LONDON (Reuters) - Novak Djokovic criticised the Centre Court crowd after he rediscovered his old fire to knock British hope Kyle Edmund out of Wimbledon in a red hot third-round clash on Saturday.
Outplayed in the opening set in a frenzied atmosphere fuelled by England’s World Cup quarter-final victory earlier, the three-time champion hit back to claim a 4-6 6-3 6-2 6-4 victory and move ominously into the second week.
Djokovic vented his fury at times, with himself, his coaching box and the fans, and was royally heckled and jeered when he was given a time violation warning by the umpire when he served at 3-2 in the third set.
The 31-year-old 12-times Grand Slam champion was undaunted though and the hostile atmosphere seemed to galvanise him.
Djokovic said he had no problem with the time violation but was critical of the behaviour of the crowd — saying it was the worst he had witnessed on the famous old court.
“It was a Davis Cup-like atmosphere. I expected them to support Kyle, obviously. But at times they were slightly unfair to me. That’s how it goes,” Djokovic told reporters.
“I thought the crowd’s reaction after (the time violation) was quite unnecessary. A couple guys really, you know, pretending they were coughing and whistling while I was bouncing the ball more or less to the end of the match.
“Those are the things obviously that people don’t get to see or hear on the TV. I just think it’s not necessary.”
Djokovic, the 12th seed, said the Centre Court atmosphere was more hostile than when he played Andy Murray in the 2012 Olympics and the 2013 Wimbledon final.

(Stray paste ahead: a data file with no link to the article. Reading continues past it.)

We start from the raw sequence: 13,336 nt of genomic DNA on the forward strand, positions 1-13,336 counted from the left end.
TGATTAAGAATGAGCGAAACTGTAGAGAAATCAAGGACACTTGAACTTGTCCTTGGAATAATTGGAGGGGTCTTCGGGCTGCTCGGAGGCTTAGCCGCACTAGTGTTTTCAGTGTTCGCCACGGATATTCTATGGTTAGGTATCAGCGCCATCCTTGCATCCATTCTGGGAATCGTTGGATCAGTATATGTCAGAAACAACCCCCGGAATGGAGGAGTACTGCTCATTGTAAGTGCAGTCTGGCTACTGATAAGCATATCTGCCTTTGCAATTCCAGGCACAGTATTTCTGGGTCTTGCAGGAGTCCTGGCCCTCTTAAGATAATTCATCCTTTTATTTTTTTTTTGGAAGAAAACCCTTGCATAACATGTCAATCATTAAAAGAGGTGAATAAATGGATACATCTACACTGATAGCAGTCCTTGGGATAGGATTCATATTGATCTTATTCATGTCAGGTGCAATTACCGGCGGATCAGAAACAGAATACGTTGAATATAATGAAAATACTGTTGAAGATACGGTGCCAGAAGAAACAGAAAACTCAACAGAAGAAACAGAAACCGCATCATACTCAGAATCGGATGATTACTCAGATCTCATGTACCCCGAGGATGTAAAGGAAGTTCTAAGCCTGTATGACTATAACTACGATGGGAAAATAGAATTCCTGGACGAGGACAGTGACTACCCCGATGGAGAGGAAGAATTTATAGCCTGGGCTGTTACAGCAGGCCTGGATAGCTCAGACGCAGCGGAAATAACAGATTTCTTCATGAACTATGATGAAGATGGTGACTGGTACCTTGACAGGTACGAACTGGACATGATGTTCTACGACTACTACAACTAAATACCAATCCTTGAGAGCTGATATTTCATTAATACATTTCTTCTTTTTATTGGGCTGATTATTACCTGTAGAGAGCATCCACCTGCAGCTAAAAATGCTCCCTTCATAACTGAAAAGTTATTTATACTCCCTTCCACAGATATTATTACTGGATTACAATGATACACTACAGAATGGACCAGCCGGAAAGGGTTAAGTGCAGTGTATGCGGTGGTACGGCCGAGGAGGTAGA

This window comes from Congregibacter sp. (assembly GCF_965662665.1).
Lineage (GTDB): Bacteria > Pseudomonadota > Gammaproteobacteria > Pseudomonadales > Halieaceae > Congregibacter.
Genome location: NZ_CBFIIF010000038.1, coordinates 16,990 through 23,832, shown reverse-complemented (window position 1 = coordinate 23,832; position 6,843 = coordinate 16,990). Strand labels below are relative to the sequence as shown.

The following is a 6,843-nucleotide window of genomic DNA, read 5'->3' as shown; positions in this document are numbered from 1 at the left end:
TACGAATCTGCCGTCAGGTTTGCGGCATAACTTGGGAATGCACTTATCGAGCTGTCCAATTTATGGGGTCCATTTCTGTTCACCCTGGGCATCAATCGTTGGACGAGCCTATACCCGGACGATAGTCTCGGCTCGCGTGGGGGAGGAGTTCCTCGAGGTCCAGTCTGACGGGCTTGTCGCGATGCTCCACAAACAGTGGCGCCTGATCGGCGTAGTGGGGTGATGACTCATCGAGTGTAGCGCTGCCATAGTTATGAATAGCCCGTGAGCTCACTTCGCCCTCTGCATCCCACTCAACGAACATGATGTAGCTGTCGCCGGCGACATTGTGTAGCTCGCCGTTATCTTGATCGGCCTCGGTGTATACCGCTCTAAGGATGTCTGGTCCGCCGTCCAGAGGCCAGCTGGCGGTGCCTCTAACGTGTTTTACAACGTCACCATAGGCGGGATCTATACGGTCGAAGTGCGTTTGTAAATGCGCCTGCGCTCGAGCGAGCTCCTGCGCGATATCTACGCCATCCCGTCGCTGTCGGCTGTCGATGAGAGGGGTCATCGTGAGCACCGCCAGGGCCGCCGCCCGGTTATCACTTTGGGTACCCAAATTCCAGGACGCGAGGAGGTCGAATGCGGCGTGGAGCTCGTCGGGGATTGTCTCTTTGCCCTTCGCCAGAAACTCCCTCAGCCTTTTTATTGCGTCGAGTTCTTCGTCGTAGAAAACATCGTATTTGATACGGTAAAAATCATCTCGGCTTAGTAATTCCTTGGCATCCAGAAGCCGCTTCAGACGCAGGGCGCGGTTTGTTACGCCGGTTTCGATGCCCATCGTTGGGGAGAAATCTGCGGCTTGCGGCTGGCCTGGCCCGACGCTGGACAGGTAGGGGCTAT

“It was not like this, definitely. No, the crowd was very fair when I played against Andy. Obviously they support their player. There’s nothing you can say about that.
“But today there was just some people, especially behind that end where I got the time violation, they kept on going, they kept provoking...
“I’m going to show that I’m present, as well, that they can’t do whatever they feel like doing.”
He sprung to the defence of Edmund, though, after the 23-year-old saved a break point in the fourth set when TV replays showed that the ball had bounced twice before he reached it.
Djokovic was furious with the umpire but said it was unfair that some on social media had branded Edmund a cheat.
“I don’t think he deserves that. Kyle is a very nice guy. I know him and have tons of respect for him, his team. We get along very well,” Djokovic said.
“You couldn’t know. He was running towards the ball and he just hit it and he dropped his racquet. He couldn’t know.”
Djokovic will face Russian youngster Karen Khachanov on Monday in his 44th fourth round match in a Grand Slam.
Reporting by Martyn Herman; Editing by Christian Radnedge